Aloe, Aloeswood [Herb., ‘aha-lim’ (plural) and ‘aha-lohth’(plural); Gr. a-lo’e]. A name applied to a variety if tree containing a fragrant, or aromatic, substance use a as perfume in the Biblical period. (Ps 45:8; Pr 7:17; CA 4:14) Most commentators consider the aloe tree of the Bible to be the Aquilaria agallocha, sometimes called the eaglewood tree and now found principally in India and neighboring regions. The tree is large and spreading, at times reaching a height of 30 m (c.100 ft). The inner core of the trunk and of branches in impregnated with resin and an odor perfume. Apparently attaining its most aromatic state when in decay, the wood is sometimes buried in the ground to haste the decaying process. In a finely powdered condition it is then sold commercially as “aloes.”
Following the death of Christ Jesus, Nicodemus brought “a roll of myrrh and aloes” weighing about 100 Roman pounds (33 Kg; 72 lb), to be used in preparing Jesus’ body for burial. (Joh 19:39) Nicodemus’ contribution must have represented a considerable outlay of money on his part, although the proportion of the less expensive myrrh included in the 100 pounds is not stated. While some apply the term “aloes” in this text to the plant on the lily family that now bears the botanical name of Aloe Vera, the product of this plant (a thik juice from the leaves) is employed not for its aroma but as a purgative and for other health-related purposes. The aloes brought by Nicodemus was likely the same aloeswood product as that referred to in the Hebrew Scriptures.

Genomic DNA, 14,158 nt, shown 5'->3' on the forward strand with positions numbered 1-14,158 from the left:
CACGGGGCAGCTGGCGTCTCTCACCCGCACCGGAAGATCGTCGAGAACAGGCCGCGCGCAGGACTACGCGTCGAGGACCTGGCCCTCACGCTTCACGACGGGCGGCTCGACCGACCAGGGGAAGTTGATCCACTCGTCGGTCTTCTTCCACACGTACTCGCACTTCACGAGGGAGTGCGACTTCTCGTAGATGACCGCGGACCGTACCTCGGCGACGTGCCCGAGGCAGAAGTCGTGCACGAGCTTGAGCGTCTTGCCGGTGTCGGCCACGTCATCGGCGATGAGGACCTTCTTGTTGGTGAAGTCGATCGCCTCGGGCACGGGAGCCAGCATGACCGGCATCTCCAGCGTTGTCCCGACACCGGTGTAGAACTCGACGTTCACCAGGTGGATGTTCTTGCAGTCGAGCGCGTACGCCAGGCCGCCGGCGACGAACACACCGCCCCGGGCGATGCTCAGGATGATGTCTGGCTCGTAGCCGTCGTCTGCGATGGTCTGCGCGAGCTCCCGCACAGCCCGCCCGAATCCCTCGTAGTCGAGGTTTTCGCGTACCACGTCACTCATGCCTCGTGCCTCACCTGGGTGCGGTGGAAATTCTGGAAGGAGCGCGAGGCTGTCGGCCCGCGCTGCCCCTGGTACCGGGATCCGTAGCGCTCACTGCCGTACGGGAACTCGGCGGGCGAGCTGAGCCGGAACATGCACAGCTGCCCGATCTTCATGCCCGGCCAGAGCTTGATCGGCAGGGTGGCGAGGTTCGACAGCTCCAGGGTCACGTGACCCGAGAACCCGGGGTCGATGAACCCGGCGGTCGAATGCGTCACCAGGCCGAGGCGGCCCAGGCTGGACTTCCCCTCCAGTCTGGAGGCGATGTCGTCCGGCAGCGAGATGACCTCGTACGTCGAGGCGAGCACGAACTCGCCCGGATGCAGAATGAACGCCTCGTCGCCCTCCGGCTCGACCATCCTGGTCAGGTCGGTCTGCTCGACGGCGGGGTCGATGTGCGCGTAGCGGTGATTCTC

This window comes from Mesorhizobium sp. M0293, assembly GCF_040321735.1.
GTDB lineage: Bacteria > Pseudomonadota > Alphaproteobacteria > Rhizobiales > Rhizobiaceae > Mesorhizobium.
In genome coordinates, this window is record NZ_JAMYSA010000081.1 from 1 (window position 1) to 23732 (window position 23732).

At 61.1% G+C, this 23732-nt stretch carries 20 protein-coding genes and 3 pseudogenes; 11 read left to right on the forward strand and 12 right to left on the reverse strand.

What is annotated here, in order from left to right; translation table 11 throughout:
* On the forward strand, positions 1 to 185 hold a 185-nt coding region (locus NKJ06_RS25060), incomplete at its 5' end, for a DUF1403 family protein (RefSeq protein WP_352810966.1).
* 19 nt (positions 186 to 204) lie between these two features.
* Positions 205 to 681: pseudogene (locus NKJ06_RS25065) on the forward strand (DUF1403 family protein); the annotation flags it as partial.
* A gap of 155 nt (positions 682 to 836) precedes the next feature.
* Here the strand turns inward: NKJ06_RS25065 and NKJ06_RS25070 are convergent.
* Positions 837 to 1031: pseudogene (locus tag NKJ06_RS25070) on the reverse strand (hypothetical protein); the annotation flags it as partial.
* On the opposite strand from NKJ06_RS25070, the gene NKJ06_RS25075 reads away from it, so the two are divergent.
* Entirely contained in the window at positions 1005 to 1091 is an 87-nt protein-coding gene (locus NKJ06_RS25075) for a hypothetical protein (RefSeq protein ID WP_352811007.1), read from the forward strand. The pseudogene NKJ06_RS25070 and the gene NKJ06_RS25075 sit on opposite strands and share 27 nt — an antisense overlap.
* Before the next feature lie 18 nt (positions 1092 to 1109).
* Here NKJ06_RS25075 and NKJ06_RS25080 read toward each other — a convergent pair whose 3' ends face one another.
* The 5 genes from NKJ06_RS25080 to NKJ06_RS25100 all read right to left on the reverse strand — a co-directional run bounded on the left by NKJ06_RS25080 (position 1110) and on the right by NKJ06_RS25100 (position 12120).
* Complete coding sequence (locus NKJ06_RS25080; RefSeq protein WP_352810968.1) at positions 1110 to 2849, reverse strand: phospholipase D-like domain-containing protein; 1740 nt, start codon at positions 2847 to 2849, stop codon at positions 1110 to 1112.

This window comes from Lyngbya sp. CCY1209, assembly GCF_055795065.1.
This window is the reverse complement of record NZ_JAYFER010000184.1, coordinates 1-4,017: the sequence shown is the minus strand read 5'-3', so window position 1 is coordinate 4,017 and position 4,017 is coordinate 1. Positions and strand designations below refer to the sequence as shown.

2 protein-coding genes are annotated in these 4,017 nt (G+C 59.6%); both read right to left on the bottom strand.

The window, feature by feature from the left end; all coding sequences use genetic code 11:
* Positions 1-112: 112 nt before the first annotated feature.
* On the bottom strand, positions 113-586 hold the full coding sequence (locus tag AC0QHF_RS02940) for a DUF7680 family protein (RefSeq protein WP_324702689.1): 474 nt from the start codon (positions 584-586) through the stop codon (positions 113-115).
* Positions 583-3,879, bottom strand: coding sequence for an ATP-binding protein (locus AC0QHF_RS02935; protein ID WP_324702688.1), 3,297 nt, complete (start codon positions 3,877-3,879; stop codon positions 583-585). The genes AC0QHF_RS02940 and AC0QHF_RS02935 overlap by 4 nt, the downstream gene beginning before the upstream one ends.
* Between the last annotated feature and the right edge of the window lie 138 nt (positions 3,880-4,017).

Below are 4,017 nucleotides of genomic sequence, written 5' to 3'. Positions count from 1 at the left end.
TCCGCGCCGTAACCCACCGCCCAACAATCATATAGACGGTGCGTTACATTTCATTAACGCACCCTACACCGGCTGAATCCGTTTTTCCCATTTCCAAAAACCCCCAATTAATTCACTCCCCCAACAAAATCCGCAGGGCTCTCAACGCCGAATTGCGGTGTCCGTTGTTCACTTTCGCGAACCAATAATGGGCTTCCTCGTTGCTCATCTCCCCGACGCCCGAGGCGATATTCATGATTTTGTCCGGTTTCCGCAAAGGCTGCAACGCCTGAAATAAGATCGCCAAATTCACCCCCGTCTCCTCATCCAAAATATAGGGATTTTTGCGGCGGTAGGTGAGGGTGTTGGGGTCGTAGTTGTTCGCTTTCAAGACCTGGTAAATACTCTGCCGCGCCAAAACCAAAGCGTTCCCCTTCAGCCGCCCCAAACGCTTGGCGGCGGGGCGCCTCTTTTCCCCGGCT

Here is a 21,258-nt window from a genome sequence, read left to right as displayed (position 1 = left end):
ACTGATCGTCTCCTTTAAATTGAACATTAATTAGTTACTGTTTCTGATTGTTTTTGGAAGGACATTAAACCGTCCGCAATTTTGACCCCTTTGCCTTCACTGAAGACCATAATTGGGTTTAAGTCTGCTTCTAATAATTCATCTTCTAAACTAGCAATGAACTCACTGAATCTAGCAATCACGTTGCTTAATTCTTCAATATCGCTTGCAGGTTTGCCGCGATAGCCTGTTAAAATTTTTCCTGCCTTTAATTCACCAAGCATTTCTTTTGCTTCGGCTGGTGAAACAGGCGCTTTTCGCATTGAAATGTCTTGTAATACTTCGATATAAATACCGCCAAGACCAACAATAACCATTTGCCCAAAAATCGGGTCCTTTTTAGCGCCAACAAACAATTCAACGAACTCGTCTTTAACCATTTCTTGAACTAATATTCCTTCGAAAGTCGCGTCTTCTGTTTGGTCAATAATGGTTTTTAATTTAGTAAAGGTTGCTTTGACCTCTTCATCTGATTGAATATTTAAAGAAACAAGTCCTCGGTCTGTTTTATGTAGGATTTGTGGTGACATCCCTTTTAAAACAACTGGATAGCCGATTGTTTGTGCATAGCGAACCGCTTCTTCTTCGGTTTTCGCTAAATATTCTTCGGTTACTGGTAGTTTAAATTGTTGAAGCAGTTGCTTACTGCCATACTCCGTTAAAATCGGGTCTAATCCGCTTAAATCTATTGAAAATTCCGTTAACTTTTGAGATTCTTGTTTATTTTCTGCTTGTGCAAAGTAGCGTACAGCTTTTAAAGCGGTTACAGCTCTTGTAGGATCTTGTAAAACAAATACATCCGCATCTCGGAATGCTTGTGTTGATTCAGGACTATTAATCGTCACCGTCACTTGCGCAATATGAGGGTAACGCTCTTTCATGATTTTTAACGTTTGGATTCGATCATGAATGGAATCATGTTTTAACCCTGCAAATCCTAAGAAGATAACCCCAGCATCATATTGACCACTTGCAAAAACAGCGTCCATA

As a Bible scholar, Dr. Duke will no doubt agree with another refinement. The magi were not present and giving gifts to ‘newborn Jesus’ in the manger in Bethlehem, as commonly depicted in Christmas art. The astrologers were first led by star to murderous King Herod then sent by him to search in Bethlehem. When they arrived, Jesus was a ‘young child’ living with his parents in a ‘house.’ (Matt. 2:1-18, Luke 2:1-20)
—Virginia Trull, Ohio